by Andy Balestracci / photos by Holly Madrigal
For thousands of summers our extended human family has been intimately involved with a co-evolving partnership with the plant world. A promising fat seeded wild grass, Teosinte, originated in what is now central Mexico and has become one of the staple crops feeding the world: Corn. Your broccoli, kale, cabbage and brussels sprouts are all botanical kissing cousins from the same species, Brassica oleracea, that expanded and flourished in the wetter, cooler northern European climate.
This successful partnership with the plant world has fed and nourished human civilization, allowing it to grow to the current global population of 7 billion. But today food plant diversity loss and a subsequent staple crop bottleneck threatens this relationship. While 80% of our diet is plants, 60% of that energy intake comes from just five cereal crops. In the last 4 generations the vegetable varieties available from U.S. commercial seed companies has decreased a staggering 93%. At work is the consolidation of global seed companies supplying fewer varieties to large and often mono-cropped agribusiness farms, coupled with the bulk of humans residing in urban areas instead of the biodiverse agrarian communities of former generations.
But folks committed to preserving biodiversity and food security have not been idle. They’ve initiated a blossoming of community seed exchanges, seed banks, and seed libraries all over the country, including here in Mendocino County. They’ve also pioneered local initiatives like Mendocino County’s 2004 Measure H, which banned the cultivation of genetically modified organisms (GMO’s), the first of its kind in the United States. And they’ve organized events like the Heirloom Expo, scheduled for September 5-7, 2017 at the Sonoma County Fairgrounds.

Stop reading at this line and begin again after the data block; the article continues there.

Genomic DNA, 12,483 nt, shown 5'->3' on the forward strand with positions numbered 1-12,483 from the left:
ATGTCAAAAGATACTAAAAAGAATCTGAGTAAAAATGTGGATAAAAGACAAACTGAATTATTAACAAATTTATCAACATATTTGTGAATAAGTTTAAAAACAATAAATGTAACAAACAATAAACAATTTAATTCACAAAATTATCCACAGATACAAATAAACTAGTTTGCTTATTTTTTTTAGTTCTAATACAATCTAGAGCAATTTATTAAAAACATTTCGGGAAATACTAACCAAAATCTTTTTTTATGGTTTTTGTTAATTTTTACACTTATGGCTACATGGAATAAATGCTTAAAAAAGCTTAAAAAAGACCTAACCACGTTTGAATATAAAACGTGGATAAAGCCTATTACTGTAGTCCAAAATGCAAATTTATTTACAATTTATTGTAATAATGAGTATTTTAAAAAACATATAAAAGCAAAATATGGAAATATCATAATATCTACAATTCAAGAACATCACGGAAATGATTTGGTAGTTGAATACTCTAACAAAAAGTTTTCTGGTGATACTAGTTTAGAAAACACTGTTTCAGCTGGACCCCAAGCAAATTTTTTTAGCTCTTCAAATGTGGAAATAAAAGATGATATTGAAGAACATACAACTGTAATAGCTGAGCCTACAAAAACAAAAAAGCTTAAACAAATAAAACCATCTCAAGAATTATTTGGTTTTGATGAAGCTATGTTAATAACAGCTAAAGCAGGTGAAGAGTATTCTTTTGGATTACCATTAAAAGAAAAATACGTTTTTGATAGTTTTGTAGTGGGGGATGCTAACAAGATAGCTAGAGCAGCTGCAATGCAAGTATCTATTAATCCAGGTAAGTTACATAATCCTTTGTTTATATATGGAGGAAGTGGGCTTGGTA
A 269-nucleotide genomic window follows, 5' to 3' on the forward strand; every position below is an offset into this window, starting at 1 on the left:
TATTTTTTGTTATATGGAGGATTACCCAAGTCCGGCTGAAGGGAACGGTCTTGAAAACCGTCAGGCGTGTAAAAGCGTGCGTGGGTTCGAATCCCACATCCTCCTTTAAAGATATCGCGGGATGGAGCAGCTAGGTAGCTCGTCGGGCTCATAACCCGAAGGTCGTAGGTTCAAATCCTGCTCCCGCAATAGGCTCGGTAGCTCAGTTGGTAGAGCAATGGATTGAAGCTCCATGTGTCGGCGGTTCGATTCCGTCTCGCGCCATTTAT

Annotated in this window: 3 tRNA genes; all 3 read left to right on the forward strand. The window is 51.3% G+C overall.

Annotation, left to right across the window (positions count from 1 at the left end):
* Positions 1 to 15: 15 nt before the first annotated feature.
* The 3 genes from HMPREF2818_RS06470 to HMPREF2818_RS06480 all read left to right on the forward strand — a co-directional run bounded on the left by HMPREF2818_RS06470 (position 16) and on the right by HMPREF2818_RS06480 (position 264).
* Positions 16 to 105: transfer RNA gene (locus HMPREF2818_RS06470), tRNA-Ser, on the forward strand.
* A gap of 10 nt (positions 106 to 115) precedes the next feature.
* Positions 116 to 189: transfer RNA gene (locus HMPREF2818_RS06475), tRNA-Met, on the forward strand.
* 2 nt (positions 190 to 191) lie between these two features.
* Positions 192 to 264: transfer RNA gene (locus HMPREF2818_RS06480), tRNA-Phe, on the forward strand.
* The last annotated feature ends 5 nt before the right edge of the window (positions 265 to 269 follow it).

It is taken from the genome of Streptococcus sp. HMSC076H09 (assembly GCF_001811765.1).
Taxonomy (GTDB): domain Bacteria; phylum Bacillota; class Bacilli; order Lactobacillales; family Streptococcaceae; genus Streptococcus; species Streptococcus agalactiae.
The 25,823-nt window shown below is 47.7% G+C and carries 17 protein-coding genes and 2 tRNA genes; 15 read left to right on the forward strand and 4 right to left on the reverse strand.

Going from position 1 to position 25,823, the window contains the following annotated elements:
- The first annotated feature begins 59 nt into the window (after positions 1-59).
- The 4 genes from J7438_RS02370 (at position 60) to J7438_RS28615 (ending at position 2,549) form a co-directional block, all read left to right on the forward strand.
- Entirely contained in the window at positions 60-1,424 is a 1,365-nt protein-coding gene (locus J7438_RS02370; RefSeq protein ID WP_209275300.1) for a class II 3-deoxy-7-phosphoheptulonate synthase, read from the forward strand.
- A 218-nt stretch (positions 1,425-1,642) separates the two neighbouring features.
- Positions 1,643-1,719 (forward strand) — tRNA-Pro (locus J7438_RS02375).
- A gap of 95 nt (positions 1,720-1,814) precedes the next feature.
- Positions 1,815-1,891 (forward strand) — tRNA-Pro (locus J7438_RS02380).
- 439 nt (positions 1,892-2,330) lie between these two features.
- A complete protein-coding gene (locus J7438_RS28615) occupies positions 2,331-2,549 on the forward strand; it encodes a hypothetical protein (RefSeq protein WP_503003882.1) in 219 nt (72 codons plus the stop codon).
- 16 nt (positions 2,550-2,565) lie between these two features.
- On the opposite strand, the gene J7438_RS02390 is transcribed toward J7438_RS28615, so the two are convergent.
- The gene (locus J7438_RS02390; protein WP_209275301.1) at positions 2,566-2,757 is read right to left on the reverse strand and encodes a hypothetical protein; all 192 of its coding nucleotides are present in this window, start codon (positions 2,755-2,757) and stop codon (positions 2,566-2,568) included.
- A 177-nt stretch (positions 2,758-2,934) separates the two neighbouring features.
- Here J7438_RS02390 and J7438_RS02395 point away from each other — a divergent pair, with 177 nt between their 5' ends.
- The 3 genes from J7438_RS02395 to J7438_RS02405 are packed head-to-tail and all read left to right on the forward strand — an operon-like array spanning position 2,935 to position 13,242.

The Heirloom Expo is now in its sixth year and may be the largest public gathering of heirloom seeds and vegetable varieties on display in the country. Last year an estimated 20,000 farmers, foodies, activists and seed savers attended to witness the cornucopia of rare heirloom vegetables on display, including a literal kaleidoscopic pyramid of squash. Past speakers have included powerhouse food activists like Italian Slow Food founder Carlos Petrini, and Indian Seed activist Vandana Shiva. Whether you’re a farmer, hobby gardener, or just an eater, this singular event will inspire you to revitalize your personal partnership with plants.